What’s amazing about this story is not that someone learned an important medical fact from a web search–that happens all the time. Rather, it’s that the doctors listened to their patients and were willing to admit they were wrong. How often does that happen?
Howard and Melissa of Boca Raton, Florida found out first hand that the Internet can be a powerful tool for parents. A few weeks after they brought their premature twins, Andrew and Carly, home from the hospital Andrew had to be admitted to the ER. The doctors told them that the baby had a serious problem, that his hemoglobin levels had dropped from 14 (at birth) to 7. The doctors wanted to do an emergency blood transfusion immediately. Using his cell phone, Howard used Google to search for “hemoglobin” and “premature infant.” The results were surprising. He found a medical journal article which said that it’s normal for preemie twins to have a drop in their hemoglobin levels during the first three months.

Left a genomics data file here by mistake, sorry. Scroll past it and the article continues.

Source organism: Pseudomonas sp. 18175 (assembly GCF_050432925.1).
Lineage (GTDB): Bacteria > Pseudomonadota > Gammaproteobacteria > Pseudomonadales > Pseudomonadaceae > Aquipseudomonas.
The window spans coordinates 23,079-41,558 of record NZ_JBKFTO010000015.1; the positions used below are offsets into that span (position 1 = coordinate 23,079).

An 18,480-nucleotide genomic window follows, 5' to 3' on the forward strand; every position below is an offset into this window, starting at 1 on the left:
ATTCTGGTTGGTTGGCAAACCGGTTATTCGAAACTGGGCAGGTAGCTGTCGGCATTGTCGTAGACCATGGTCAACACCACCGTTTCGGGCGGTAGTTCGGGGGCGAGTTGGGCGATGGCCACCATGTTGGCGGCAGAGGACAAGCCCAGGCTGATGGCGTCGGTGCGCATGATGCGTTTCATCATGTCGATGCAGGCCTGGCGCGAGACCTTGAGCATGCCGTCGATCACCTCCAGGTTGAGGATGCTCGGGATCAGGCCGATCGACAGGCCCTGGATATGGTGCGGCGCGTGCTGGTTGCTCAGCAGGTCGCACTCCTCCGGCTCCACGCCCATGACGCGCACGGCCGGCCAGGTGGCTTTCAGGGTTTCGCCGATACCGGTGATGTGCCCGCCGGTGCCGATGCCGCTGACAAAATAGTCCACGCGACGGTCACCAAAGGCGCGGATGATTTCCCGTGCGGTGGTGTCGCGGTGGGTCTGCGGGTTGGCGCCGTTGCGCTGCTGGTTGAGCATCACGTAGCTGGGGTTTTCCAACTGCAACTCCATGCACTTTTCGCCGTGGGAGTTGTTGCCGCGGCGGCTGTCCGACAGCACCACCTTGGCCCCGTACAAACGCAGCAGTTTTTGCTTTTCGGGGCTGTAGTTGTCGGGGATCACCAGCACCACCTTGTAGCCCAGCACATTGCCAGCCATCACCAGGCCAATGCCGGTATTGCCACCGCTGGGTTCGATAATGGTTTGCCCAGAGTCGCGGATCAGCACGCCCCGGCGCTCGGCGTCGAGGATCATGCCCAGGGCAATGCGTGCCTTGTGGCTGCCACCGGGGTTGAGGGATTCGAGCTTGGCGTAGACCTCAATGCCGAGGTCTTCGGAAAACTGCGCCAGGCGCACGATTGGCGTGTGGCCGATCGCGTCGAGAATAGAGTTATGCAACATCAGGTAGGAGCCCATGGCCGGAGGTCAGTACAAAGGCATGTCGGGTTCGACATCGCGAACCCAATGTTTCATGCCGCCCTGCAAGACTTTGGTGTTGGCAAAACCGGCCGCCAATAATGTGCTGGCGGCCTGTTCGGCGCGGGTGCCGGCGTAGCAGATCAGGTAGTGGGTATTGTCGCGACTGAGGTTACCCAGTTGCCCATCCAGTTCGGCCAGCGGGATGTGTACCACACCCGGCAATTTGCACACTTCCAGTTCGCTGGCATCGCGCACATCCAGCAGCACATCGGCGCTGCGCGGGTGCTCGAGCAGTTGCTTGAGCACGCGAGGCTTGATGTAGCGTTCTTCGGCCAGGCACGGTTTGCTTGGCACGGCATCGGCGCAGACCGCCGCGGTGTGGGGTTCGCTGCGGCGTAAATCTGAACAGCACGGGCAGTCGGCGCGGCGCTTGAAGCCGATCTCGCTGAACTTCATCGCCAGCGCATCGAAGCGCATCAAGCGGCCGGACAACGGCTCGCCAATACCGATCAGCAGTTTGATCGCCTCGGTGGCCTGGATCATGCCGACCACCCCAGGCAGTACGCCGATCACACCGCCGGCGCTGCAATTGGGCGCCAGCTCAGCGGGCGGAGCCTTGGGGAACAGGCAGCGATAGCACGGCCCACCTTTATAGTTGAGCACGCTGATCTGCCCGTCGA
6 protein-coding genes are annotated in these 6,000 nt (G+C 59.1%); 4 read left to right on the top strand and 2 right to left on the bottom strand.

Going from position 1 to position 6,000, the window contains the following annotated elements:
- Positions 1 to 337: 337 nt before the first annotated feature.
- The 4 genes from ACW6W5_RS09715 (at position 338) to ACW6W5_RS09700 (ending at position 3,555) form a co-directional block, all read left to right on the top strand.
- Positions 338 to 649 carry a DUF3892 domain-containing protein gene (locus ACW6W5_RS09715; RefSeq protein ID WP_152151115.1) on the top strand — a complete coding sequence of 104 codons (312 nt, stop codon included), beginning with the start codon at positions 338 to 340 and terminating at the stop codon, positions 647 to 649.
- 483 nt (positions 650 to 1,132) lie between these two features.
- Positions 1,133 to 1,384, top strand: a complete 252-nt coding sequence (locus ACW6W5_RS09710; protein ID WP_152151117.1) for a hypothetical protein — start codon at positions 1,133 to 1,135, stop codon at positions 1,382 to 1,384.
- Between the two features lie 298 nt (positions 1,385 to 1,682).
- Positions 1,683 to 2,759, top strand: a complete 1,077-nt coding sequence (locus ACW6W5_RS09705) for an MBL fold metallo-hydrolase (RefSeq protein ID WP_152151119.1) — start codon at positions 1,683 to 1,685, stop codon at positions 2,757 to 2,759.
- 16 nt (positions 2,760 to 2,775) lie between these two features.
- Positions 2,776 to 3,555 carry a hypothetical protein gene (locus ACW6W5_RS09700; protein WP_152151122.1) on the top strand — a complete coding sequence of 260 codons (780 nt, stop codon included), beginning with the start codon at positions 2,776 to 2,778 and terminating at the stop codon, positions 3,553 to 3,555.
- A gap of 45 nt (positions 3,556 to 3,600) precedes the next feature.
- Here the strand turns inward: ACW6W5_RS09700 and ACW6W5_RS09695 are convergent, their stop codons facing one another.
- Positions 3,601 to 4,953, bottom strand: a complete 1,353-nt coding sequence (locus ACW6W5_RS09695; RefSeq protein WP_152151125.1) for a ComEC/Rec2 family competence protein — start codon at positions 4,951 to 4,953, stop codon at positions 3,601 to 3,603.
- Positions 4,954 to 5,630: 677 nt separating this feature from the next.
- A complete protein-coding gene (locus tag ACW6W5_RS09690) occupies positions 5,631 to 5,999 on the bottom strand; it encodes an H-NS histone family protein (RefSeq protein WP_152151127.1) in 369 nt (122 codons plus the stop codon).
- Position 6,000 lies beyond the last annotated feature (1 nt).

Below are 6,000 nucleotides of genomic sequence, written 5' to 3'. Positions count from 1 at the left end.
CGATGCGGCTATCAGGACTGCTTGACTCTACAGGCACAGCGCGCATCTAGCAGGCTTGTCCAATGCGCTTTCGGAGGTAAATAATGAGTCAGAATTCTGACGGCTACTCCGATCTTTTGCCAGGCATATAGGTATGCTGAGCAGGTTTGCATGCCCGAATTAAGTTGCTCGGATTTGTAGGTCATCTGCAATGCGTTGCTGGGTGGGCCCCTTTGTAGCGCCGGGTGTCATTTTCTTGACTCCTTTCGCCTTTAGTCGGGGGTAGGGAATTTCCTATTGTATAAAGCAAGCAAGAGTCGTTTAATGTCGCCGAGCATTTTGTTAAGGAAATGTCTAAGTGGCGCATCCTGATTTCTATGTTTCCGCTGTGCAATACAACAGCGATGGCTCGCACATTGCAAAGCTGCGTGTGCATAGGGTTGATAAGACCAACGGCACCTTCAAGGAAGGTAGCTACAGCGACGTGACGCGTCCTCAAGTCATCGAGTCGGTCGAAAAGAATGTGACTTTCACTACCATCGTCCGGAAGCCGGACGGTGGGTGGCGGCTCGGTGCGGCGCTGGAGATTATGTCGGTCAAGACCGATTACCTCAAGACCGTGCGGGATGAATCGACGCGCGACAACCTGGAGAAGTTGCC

Howard gave the link to the doctors, and they spent a few hours researching it. When they returned, they “sheepishly admitted that our son was indeed fine – no treatment was necessary…Google literally saved our newborn son from having to endure an extremely dangerous, and totally unnecessary, blood transfusion.”